P. Fisher, Ph.D.
One of the enigmas of human relationships is how to best get
other people to do exactly what you want them to do. This can be
particularly crucial in an employer/employee relationship.
Until somewhat recently, there was a major debate in
management circles as to whether one person could motivate others, or
if supervisors only influence the conditions through which employees
become motivated. The debate has concluded in favor of the latter
There are approximately 10 motivating factors that set the
stage in which behavior of people is influenced. Insight and judgment
are needed, however, to determine what combination appeals to which
people at any given point in time. That is the management challenge.
- Idealism. Some people are motivated by
ideals that build on their personal value system. The call to go above
and beyond normal duties, to give extra or prolonged effort because
it’s the right thing to do, or the belief that one can reach higher
personal and/or organizational fulfillment is a powerful motivating
- Accomplishment. Trainers have long known
that trainees should be given readily achievable tasks in the forepart
of their training so that achievement can be self-recognized as a spur
to continue developing. Getting things done provides sustaining
- “Team-mating.” Some people have a strong
need for affiliation and to be part of a larger group which gives a
sense of camaraderie. People seek and need acceptance and a group’s
structure and its inherent support systems bolster individuals’ sense
of belonging. Most people act because they don’t want to let the team
down, or be subject to the team’s sanctions.
- Independence. Other people are motivated
by autonomy. They like being held individually accountable, setting
their own pace, functioning in their own style, and exercising their
discretion. They perform best without close supervision or being
engulfed by a bureaucratic maze.
- Fear. This is a controversial element,
but if you define “motivated” as behavior undertaken irrespective of
willingness or cooperation, then fear has to be recognized as a
powerful motivator. Fear can be intra-personal (fear of embarrassment,
for example), or inter-personal (intimidation by others, for example.)
- Prestige. Recognition factors stir some
people to action in that they not only want to be connected with a
first-class group, but their position within the group compels them to
act in a certain way. For example, a reputation of never having missed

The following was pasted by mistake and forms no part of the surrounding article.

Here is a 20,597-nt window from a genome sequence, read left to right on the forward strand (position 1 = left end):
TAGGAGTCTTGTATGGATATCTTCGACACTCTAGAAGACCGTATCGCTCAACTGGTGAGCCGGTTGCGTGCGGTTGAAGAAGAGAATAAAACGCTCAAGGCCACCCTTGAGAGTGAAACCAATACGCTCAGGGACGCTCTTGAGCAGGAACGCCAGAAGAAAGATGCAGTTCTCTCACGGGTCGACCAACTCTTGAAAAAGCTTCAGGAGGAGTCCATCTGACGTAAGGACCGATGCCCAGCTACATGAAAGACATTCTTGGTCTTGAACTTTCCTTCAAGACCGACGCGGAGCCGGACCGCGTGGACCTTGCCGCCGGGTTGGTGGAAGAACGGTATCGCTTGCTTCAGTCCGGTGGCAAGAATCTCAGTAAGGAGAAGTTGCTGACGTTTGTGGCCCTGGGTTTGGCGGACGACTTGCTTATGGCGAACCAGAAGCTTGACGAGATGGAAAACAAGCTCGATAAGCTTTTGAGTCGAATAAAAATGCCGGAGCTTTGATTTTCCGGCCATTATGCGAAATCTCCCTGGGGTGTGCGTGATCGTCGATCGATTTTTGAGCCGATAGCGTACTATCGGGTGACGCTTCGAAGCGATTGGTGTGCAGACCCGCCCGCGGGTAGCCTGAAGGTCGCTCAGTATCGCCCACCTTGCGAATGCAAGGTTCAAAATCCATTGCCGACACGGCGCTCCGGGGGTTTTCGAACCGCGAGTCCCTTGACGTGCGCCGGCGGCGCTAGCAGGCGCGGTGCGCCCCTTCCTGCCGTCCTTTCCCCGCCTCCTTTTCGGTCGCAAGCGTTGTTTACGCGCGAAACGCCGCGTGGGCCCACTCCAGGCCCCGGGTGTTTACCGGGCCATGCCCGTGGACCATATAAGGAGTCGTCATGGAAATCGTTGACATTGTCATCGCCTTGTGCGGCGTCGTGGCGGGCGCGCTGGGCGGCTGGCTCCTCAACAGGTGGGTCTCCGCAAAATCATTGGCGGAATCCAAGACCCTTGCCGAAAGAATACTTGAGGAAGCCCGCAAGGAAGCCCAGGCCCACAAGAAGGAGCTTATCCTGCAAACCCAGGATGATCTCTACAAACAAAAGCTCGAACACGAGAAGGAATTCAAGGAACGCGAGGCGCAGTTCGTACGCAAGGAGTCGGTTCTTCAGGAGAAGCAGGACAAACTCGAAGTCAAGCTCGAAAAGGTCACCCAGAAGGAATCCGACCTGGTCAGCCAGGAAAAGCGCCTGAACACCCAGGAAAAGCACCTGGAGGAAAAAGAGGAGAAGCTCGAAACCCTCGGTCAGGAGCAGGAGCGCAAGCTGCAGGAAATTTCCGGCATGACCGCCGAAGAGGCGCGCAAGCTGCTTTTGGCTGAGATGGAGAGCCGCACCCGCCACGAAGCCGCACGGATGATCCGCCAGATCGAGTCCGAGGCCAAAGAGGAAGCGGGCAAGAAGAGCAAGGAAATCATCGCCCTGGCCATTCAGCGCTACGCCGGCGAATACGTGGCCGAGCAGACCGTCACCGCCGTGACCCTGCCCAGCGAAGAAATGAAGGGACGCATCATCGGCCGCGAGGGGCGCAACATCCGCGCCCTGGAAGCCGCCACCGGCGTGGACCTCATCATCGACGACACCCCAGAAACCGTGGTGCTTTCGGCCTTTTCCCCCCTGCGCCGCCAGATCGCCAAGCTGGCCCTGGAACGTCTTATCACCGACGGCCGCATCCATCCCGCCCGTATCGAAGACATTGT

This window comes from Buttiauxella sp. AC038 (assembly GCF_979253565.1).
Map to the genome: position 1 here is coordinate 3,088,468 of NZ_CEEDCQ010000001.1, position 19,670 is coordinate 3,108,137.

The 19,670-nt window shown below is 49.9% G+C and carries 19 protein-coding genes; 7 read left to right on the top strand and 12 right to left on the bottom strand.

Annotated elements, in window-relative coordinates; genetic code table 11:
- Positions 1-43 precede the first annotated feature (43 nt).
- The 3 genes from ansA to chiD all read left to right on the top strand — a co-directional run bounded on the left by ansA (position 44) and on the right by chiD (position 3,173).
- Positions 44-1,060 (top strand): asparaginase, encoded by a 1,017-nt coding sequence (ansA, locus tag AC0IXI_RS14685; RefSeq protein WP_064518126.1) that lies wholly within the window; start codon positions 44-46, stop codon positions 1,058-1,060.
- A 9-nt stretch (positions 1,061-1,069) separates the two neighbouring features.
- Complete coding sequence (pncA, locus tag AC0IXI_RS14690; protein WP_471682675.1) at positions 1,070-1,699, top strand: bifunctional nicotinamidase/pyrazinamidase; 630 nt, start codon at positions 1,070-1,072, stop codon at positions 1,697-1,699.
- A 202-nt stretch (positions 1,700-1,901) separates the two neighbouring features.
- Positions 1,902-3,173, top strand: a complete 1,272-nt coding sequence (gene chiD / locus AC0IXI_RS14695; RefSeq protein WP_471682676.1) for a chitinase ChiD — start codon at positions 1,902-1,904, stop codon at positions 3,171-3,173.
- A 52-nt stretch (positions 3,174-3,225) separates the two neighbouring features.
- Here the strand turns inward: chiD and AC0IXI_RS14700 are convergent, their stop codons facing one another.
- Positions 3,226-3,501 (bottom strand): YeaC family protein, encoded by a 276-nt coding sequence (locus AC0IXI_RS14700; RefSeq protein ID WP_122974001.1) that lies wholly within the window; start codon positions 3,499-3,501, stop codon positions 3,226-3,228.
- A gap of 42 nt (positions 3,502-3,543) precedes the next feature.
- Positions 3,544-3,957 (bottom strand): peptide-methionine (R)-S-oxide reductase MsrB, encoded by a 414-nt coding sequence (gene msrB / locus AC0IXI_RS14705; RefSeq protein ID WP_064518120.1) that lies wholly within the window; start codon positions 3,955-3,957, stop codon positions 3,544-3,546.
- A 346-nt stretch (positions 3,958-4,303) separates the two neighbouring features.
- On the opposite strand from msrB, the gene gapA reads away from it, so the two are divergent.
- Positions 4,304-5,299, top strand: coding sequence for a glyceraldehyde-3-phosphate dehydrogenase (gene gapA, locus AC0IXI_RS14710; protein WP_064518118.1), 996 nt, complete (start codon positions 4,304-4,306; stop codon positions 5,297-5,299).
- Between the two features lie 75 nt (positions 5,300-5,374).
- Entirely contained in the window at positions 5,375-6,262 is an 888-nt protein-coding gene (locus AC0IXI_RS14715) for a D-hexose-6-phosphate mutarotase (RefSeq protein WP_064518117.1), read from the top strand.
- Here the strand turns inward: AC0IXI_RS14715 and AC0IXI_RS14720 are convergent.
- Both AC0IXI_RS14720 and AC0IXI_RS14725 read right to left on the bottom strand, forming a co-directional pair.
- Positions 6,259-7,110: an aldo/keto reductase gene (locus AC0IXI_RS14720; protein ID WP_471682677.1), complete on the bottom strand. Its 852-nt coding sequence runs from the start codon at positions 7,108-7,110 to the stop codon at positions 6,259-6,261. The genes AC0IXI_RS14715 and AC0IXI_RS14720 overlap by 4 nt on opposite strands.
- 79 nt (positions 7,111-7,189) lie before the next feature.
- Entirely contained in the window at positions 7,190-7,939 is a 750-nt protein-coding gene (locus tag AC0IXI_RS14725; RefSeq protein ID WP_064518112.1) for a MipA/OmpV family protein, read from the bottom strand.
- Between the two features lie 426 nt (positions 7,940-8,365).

a day of work is motivation to continue an unbroken attendance record.
- Rationality. Logic plays a part in the
performance and motivation of people. Therefore, it is important to
have everyone see the big picture –– not just his or her own more
limited sphere. If one is told, for example, you are going to sell a
product or a service at a financial loss, it becomes logical if it is
understood that the draw of the loss leader results in greater overall
- Safety. Along with security, safety is a
powerful motivator for many people. Not just physical safety, but
emotional safety and comfort as well. The older one gets (an employee
who is approaching retirement, for example), the larger conservation
looms, and radical changes or upsets are not always welcome.
- Compensation. People like to be rewarded
and money certainly plays a part, but it is not the “be all and end
all” for many employees. Other forms of compensation, such as a
positive environment, benefits, awards, and compliments, all play an
important part. Money is just a number above a certain lifestyle level
for many people, and is certainly not always the first –– or only ––
motivator to affect behavior.
- Curiosity. Motivation for some people is
based on the intellectualization of solutions to problems and
challenges that are presented. Thus, behavior is governed by wrestling
with and overcoming obstacles that are set before them. System
developers, for example, often state that it is the challenge that
attracts them to their job and drives their activities. Their
motivation lies in the thrill of breaking new ground.
William P. Fisher, Ph.D. is the Darden Chair in
the Rosen College of Hospitality Management at the University of
Central Florida in Orlando. A former CEO of the National Restaurant
Association and the American Hotel and Lodging Association he is the
recipient of numerous awards including the CHRIE Educator of the Year
and the Michael E. Hurst Award for Educational Excellence, and is a
Diplomat of the National Restaurant Association's Educational
Foundation. An author and noted speaker, he serves on corporate boards
in concert with his consulting assignments. A former U.S. Air Force
Officer, he is a graduate of the Cornell School of Hotel Administration.
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